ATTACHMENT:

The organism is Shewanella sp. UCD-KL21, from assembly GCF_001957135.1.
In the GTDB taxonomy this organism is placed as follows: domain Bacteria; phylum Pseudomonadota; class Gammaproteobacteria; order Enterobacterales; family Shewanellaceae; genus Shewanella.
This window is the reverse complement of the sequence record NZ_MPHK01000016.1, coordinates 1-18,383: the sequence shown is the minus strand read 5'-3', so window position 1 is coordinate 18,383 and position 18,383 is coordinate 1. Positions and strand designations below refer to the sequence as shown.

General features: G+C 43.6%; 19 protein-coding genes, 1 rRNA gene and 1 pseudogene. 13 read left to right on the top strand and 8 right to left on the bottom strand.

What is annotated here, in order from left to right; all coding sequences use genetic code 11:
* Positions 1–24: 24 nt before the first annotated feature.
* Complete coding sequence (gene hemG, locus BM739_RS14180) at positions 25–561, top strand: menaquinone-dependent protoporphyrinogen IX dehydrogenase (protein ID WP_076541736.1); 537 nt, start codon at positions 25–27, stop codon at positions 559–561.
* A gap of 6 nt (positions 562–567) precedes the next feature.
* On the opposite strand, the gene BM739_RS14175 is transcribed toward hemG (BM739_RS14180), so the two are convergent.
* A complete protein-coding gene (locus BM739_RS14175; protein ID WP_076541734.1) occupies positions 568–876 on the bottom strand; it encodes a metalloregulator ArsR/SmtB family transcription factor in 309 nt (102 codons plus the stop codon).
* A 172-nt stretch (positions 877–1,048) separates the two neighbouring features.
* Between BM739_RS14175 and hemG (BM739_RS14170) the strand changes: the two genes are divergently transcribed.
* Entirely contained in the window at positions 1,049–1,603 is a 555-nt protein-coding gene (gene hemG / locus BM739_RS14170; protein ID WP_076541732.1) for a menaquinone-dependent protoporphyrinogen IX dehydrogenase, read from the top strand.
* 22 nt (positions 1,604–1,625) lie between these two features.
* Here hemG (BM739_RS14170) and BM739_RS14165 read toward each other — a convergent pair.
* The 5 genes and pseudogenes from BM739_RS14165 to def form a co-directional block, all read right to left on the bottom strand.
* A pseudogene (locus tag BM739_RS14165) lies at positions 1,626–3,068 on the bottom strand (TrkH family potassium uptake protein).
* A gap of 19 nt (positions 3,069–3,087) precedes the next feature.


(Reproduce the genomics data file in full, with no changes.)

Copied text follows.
The organism is Shewanella sp. UCD-KL21, from assembly GCF_001957135.1.
In the GTDB taxonomy this organism is placed as follows: domain Bacteria; phylum Pseudomonadota; class Gammaproteobacteria; order Enterobacterales; family Shewanellaceae; genus Shewanella.
This window is the reverse complement of the sequence record NZ_MPHK01000016.1, coordinates 1-18,383: the sequence shown is the minus strand read 5'-3', so window position 1 is coordinate 18,383 and position 18,383 is coordinate 1. Positions and strand designations below refer to the sequence as shown.

General features: G+C 43.6%; 19 protein-coding genes, 1 rRNA gene and 1 pseudogene. 13 read left to right on the top strand and 8 right to left on the bottom strand.

What is annotated here, in order from left to right; all coding sequences use genetic code 11:
* Positions 1–24: 24 nt before the first annotated feature.
* Complete coding sequence (gene hemG, locus BM739_RS14180) at positions 25–561, top strand: menaquinone-dependent protoporphyrinogen IX dehydrogenase (protein ID WP_076541736.1); 537 nt, start codon at positions 25–27, stop codon at positions 559–561.
* A gap of 6 nt (positions 562–567) precedes the next feature.
* On the opposite strand, the gene BM739_RS14175 is transcribed toward hemG (BM739_RS14180), so the two are convergent.
* A complete protein-coding gene (locus BM739_RS14175; protein ID WP_076541734.1) occupies positions 568–876 on the bottom strand; it encodes a metalloregulator ArsR/SmtB family transcription factor in 309 nt (102 codons plus the stop codon).
* A 172-nt stretch (positions 877–1,048) separates the two neighbouring features.
* Between BM739_RS14175 and hemG (BM739_RS14170) the strand changes: the two genes are divergently transcribed.
* Entirely contained in the window at positions 1,049–1,603 is a 555-nt protein-coding gene (gene hemG / locus BM739_RS14170; protein ID WP_076541732.1) for a menaquinone-dependent protoporphyrinogen IX dehydrogenase, read from the top strand.
* 22 nt (positions 1,604–1,625) lie between these two features.
* Here hemG (BM739_RS14170) and BM739_RS14165 read toward each other — a convergent pair.
* The 5 genes and pseudogenes from BM739_RS14165 to def form a co-directional block, all read right to left on the bottom strand.
* A pseudogene (locus tag BM739_RS14165) lies at positions 1,626–3,068 on the bottom strand (TrkH family potassium uptake protein).
* A gap of 19 nt (positions 3,069–3,087) precedes the next feature.